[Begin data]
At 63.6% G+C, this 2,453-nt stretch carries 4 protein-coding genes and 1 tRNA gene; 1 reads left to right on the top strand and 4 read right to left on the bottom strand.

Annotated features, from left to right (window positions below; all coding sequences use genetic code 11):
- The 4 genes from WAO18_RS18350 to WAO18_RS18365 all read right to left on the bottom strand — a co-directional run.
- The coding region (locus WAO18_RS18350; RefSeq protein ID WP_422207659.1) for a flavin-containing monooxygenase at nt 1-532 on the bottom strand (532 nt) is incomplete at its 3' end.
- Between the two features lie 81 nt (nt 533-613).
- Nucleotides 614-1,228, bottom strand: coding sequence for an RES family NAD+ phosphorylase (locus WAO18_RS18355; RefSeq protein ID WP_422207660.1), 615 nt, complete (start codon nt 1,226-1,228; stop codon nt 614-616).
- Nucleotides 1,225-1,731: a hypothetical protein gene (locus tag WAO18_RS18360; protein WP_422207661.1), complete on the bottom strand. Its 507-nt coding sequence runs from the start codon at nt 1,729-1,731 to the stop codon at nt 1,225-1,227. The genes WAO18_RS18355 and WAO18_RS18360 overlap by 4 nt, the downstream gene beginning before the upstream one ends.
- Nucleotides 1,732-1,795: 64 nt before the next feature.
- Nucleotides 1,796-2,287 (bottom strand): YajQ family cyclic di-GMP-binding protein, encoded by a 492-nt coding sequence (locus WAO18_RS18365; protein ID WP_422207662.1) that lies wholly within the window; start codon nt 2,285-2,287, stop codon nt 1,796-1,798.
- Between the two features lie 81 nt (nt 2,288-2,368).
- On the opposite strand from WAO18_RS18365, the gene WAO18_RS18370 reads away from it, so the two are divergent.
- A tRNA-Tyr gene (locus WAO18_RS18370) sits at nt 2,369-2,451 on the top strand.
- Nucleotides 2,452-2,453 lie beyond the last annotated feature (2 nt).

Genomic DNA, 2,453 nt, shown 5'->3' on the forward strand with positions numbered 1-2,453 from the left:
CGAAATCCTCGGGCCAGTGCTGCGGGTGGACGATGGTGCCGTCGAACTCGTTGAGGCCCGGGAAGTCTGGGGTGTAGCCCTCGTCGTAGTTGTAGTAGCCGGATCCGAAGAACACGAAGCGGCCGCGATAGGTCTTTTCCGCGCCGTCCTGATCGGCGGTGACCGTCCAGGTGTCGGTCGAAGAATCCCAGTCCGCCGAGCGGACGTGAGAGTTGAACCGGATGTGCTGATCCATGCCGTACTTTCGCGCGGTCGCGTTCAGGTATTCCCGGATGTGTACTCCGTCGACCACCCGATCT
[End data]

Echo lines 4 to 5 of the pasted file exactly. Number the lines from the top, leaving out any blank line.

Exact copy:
- The coding region (locus WAO18_RS18350; RefSeq protein ID WP_422207659.1) for a flavin-containing monooxygenase at nt 1-532 on the bottom strand (532 nt) is incomplete at its 3' end.
- Between the two features lie 81 nt (nt 533-613).